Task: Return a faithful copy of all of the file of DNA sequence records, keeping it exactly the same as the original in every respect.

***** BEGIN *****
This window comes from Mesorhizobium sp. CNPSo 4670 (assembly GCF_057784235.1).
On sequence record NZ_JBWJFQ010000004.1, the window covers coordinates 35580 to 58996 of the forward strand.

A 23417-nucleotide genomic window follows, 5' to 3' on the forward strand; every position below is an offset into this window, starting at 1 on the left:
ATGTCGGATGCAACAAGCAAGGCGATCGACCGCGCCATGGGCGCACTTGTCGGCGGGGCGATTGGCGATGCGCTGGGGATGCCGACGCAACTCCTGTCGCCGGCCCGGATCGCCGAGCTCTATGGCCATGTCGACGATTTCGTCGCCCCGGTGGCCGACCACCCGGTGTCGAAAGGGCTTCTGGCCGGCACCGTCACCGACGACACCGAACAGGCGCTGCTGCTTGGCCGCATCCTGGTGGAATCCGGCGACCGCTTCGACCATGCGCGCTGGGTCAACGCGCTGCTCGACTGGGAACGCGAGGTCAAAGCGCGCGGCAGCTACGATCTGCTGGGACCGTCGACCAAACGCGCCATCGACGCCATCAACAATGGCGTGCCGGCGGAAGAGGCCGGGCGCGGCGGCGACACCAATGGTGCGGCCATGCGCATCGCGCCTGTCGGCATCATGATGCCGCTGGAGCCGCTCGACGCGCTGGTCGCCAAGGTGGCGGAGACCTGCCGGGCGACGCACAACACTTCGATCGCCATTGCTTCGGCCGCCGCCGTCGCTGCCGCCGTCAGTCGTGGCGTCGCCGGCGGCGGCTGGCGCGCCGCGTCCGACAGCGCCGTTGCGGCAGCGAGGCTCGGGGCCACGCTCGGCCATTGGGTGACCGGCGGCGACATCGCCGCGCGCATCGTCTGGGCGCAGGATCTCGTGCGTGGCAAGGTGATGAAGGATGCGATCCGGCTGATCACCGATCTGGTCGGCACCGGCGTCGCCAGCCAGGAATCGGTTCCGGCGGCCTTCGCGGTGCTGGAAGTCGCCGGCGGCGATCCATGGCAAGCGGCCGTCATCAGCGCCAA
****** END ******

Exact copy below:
This window comes from Mesorhizobium sp. CNPSo 4670 (assembly GCF_057784235.1).
On sequence record NZ_JBWJFQ010000004.1, the window covers coordinates 35580 to 58996 of the forward strand.

A 23417-nucleotide genomic window follows, 5' to 3' on the forward strand; every position below is an offset into this window, starting at 1 on the left:
ATGTCGGATGCAACAAGCAAGGCGATCGACCGCGCCATGGGCGCACTTGTCGGCGGGGCGATTGGCGATGCGCTGGGGATGCCGACGCAACTCCTGTCGCCGGCCCGGATCGCCGAGCTCTATGGCCATGTCGACGATTTCGTCGCCCCGGTGGCCGACCACCCGGTGTCGAAAGGGCTTCTGGCCGGCACCGTCACCGACGACACCGAACAGGCGCTGCTGCTTGGCCGCATCCTGGTGGAATCCGGCGACCGCTTCGACCATGCGCGCTGGGTCAACGCGCTGCTCGACTGGGAACGCGAGGTCAAAGCGCGCGGCAGCTACGATCTGCTGGGACCGTCGACCAAACGCGCCATCGACGCCATCAACAATGGCGTGCCGGCGGAAGAGGCCGGGCGCGGCGGCGACACCAATGGTGCGGCCATGCGCATCGCGCCTGTCGGCATCATGATGCCGCTGGAGCCGCTCGACGCGCTGGTCGCCAAGGTGGCGGAGACCTGCCGGGCGACGCACAACACTTCGATCGCCATTGCTTCGGCCGCCGCCGTCGCTGCCGCCGTCAGTCGTGGCGTCGCCGGCGGCGGCTGGCGCGCCGCGTCCGACAGCGCCGTTGCGGCAGCGAGGCTCGGGGCCACGCTCGGCCATTGGGTGACCGGCGGCGACATCGCCGCGCGCATCGTCTGGGCGCAGGATCTCGTGCGTGGCAAGGTGATGAAGGATGCGATCCGGCTGATCACCGATCTGGTCGGCACCGGCGTCGCCAGCCAGGAATCGGTTCCGGCGGCCTTCGCGGTGCTGGAAGTCGCCGGCGGCGATCCATGGCAAGCGGCCGTCATCAGCGCCAA